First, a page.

Now, people will say that another problem with the approach is aircraft swaps, but these are increidbly rare relative to the total number of flights per day, because airlines need their aircraft in the right cities at the end of the day. So, your system will work, but it relies heavily on the gate monitor info that not all airports provide.

I wish airlines would provide this information directly, but none do.
justageek is offline   Reply With Quote
Old Dec 11, 06, 1:05 pm   #3
 
Join Date: Feb 2004
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another problem is you were able to backtrace the schedule for the current day only. You don't know where Wednesday's flights are going to originate, they may not be the same schedule, even if all the flight times you are seeing are the same.

While aircraft swaps aren't terribly common, crew changes are. I've had crews that learn while they're on one flight "looks like we won't be your crew for the next segment after all--they're sending us to ..." I think that often has to do with scheduling--fixing a delay, even if it had nothing to do with your flight.

SAT-MDW-JAN-MCO-JAN-HOU-LAX-OAK might be one plane's schedule for monday but then maybe they change it tuesday, because different planes are in position on a 2nd consecutive weekday morning than on monday morning where they finished the day on a Sunday schedule.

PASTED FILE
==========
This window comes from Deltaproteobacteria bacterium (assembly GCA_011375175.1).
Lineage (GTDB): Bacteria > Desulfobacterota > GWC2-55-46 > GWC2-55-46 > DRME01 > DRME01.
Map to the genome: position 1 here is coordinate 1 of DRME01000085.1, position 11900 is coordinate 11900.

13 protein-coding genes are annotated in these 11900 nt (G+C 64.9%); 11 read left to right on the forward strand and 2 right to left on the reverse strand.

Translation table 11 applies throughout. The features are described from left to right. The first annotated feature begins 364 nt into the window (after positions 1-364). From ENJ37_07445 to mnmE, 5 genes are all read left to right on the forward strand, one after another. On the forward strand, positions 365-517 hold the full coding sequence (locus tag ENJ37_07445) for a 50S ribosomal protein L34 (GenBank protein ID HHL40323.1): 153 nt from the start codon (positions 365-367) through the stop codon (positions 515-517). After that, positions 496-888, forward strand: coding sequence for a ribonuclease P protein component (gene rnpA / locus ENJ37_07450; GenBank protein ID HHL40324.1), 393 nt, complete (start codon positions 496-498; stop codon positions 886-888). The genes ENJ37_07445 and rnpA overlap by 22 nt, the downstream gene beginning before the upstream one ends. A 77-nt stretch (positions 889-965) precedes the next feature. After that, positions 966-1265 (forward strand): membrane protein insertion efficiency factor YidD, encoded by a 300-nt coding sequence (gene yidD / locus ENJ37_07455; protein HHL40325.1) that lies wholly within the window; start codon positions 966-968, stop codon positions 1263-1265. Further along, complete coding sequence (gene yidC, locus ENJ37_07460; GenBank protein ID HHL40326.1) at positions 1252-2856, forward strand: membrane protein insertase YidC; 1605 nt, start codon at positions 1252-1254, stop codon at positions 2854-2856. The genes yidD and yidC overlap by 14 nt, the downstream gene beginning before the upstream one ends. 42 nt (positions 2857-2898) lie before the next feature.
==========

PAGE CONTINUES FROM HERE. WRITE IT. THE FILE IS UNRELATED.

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Old Dec 11, 06, 1:20 pm   #4
 
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I definitely agree that an aircraft's schedule is likely to change from one day to the next.

I'm not convinced that changes in crew scheduling during the day indicate an aircraft swap, but perhaps someone who knows more about these things can confirm or deny that.
justageek is offline   Reply With Quote
Old Dec 11, 06, 9:51 pm   #5
 
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I use a combination of the pdf schedules and the flight status (gate assignments) on the day of departure to determine where my plane is coming from. It's pretty easy because WN's turn times are 30 minutes or less. It's also easy when the flight comes from a smaller WN city (as opposed to LAS).

Last time, I found that my plane went from DTW-LAS-PHX-OKC-PHX and then my flight from PHX-SEA.
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Old Dec 12, 06, 12:04 pm   #6
 
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Quote:
Originally Posted by formeraa View Post
I use a combination of the pdf schedules and the flight status (gate assignments) on the day of departure to determine where my plane is coming from. It's pretty easy because WN's turn times are 30 minutes or less. It's also easy when the flight comes from a smaller WN city (as opposed to LAS).

Last time, I found that my plane went from DTW-LAS-PHX-OKC-PHX and then my flight from PHX-SEA.
Yes, for me the easiest way is to have a hard copy of the WN schedule. It is usually pretty easy to find the flight either using the flight number for a incoming flight if it is a continuation or the arrival time of an incoming flight if it is not.